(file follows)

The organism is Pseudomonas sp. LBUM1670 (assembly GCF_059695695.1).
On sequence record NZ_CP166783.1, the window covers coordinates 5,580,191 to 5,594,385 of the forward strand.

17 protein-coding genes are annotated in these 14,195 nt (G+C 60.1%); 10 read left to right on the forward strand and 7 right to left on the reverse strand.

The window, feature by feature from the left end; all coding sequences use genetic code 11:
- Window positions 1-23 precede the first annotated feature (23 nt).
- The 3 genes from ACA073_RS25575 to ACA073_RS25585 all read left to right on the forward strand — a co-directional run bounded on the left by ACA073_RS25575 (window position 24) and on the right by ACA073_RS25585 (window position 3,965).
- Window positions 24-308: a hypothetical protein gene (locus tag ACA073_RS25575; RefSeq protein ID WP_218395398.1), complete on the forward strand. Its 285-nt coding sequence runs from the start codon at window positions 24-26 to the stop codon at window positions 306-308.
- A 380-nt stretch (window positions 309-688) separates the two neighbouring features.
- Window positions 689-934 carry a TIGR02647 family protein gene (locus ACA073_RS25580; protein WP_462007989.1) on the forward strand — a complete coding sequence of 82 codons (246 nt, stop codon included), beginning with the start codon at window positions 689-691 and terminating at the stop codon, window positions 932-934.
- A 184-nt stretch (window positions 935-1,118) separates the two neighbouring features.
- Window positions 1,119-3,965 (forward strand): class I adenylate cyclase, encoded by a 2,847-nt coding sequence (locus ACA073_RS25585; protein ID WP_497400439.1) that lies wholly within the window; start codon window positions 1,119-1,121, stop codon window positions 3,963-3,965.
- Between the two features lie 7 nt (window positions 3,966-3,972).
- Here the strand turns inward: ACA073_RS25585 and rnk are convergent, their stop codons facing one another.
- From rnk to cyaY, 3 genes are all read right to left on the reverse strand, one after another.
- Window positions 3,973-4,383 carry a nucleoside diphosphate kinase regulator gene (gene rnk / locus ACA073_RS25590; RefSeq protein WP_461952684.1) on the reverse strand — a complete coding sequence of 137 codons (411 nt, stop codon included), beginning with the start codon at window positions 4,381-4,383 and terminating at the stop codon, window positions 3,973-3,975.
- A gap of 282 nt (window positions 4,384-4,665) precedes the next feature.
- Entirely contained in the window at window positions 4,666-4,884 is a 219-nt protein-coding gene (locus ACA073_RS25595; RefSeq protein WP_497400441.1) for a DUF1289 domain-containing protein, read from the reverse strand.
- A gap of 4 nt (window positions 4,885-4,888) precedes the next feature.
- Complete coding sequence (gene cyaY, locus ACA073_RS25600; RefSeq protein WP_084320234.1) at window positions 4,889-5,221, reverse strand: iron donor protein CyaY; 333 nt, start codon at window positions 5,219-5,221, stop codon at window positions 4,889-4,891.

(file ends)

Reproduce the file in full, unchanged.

The organism is Pseudomonas sp. LBUM1670 (assembly GCF_059695695.1).
On sequence record NZ_CP166783.1, the window covers coordinates 5,580,191 to 5,594,385 of the forward strand.

17 protein-coding genes are annotated in these 14,195 nt (G+C 60.1%); 10 read left to right on the forward strand and 7 right to left on the reverse strand.

The window, feature by feature from the left end; all coding sequences use genetic code 11:
- Window positions 1-23 precede the first annotated feature (23 nt).
- The 3 genes from ACA073_RS25575 to ACA073_RS25585 all read left to right on the forward strand — a co-directional run bounded on the left by ACA073_RS25575 (window position 24) and on the right by ACA073_RS25585 (window position 3,965).
- Window positions 24-308: a hypothetical protein gene (locus tag ACA073_RS25575; RefSeq protein ID WP_218395398.1), complete on the forward strand. Its 285-nt coding sequence runs from the start codon at window positions 24-26 to the stop codon at window positions 306-308.
- A 380-nt stretch (window positions 309-688) separates the two neighbouring features.
- Window positions 689-934 carry a TIGR02647 family protein gene (locus ACA073_RS25580; protein WP_462007989.1) on the forward strand — a complete coding sequence of 82 codons (246 nt, stop codon included), beginning with the start codon at window positions 689-691 and terminating at the stop codon, window positions 932-934.
- A 184-nt stretch (window positions 935-1,118) separates the two neighbouring features.
- Window positions 1,119-3,965 (forward strand): class I adenylate cyclase, encoded by a 2,847-nt coding sequence (locus ACA073_RS25585; protein ID WP_497400439.1) that lies wholly within the window; start codon window positions 1,119-1,121, stop codon window positions 3,963-3,965.
- Between the two features lie 7 nt (window positions 3,966-3,972).
- Here the strand turns inward: ACA073_RS25585 and rnk are convergent, their stop codons facing one another.
- From rnk to cyaY, 3 genes are all read right to left on the reverse strand, one after another.
- Window positions 3,973-4,383 carry a nucleoside diphosphate kinase regulator gene (gene rnk / locus ACA073_RS25590; RefSeq protein WP_461952684.1) on the reverse strand — a complete coding sequence of 137 codons (411 nt, stop codon included), beginning with the start codon at window positions 4,381-4,383 and terminating at the stop codon, window positions 3,973-3,975.
- A gap of 282 nt (window positions 4,384-4,665) precedes the next feature.
- Entirely contained in the window at window positions 4,666-4,884 is a 219-nt protein-coding gene (locus ACA073_RS25595; RefSeq protein WP_497400441.1) for a DUF1289 domain-containing protein, read from the reverse strand.
- A gap of 4 nt (window positions 4,885-4,888) precedes the next feature.
- Complete coding sequence (gene cyaY, locus ACA073_RS25600; RefSeq protein WP_084320234.1) at window positions 4,889-5,221, reverse strand: iron donor protein CyaY; 333 nt, start codon at window positions 5,219-5,221, stop codon at window positions 4,889-4,891.